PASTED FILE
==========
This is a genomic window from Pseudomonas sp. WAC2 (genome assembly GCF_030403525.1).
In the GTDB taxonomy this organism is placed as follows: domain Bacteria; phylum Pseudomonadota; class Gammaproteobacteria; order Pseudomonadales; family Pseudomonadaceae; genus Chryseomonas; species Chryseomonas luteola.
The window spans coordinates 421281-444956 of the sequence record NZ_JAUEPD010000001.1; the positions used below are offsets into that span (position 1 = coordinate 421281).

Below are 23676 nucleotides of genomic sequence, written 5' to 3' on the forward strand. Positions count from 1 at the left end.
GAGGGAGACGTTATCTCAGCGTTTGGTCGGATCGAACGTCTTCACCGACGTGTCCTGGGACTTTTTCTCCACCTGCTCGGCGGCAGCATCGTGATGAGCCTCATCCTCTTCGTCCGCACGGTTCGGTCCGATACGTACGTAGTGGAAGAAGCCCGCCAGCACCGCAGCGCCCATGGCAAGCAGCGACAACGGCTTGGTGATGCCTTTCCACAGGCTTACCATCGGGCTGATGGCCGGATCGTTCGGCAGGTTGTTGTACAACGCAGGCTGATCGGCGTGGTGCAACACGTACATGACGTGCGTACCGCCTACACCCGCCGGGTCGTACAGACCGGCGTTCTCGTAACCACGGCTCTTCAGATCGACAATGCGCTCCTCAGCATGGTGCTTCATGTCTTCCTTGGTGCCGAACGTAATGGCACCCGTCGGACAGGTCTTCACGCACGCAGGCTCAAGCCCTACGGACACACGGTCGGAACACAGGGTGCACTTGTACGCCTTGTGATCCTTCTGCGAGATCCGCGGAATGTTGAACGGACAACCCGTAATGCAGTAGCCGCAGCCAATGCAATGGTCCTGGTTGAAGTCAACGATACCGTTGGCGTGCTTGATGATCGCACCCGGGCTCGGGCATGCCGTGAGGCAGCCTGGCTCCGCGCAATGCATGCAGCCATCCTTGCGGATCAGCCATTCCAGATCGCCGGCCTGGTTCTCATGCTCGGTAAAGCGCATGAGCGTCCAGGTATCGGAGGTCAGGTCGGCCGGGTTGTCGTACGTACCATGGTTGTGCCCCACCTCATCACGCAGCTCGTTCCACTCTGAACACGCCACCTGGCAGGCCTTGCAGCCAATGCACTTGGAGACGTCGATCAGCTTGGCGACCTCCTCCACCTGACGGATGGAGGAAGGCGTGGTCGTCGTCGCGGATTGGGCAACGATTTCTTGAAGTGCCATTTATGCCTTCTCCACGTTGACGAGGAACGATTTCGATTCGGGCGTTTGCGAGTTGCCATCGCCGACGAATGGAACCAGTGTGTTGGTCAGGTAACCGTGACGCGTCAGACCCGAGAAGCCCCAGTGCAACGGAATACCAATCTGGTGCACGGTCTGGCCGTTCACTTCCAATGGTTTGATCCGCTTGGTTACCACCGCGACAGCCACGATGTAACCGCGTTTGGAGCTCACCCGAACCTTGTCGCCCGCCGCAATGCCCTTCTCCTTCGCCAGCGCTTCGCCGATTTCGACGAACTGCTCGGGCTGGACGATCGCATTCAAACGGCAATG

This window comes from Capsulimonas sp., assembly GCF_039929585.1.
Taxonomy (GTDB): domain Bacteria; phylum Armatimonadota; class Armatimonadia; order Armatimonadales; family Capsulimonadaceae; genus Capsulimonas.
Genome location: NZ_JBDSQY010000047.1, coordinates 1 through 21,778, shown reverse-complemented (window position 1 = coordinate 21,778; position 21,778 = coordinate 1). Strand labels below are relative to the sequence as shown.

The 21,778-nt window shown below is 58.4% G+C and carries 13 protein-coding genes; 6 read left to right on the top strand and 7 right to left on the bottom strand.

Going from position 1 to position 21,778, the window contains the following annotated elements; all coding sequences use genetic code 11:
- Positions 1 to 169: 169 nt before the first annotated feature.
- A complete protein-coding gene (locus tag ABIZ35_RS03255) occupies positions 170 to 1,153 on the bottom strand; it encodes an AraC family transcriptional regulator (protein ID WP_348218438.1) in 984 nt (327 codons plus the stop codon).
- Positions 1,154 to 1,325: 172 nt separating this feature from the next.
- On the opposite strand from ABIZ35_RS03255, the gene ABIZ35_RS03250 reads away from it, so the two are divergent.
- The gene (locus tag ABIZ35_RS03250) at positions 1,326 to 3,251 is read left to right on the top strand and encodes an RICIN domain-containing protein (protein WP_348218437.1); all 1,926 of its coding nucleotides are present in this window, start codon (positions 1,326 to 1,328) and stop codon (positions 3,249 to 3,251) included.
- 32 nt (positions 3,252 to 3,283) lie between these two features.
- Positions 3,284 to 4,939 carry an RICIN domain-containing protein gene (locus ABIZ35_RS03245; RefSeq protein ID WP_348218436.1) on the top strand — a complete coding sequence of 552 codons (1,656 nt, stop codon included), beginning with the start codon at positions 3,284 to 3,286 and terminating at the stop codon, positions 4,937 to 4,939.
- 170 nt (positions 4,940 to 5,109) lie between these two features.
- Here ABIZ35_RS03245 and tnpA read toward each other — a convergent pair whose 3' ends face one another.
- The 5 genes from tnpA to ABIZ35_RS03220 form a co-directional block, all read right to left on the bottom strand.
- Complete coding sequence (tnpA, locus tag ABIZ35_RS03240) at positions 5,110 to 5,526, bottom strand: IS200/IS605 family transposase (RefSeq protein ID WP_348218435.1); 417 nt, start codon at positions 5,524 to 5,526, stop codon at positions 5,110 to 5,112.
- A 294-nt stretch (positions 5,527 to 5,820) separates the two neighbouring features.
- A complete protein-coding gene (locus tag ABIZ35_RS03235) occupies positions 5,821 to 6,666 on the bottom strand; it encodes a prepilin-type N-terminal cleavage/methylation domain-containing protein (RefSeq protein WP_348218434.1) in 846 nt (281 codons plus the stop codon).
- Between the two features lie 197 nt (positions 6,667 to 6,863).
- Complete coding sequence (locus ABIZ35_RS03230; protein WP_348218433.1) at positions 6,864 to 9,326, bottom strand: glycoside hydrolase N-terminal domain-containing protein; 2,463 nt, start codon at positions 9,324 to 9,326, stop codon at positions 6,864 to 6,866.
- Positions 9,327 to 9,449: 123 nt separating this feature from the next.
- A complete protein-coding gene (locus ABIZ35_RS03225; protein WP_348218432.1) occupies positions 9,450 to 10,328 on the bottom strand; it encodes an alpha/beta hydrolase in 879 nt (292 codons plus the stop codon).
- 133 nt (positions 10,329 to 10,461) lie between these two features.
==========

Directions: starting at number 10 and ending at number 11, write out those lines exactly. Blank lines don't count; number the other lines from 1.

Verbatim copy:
Going from position 1 to position 21,778, the window contains the following annotated elements; all coding sequences use genetic code 11:
- Positions 1 to 169: 169 nt before the first annotated feature.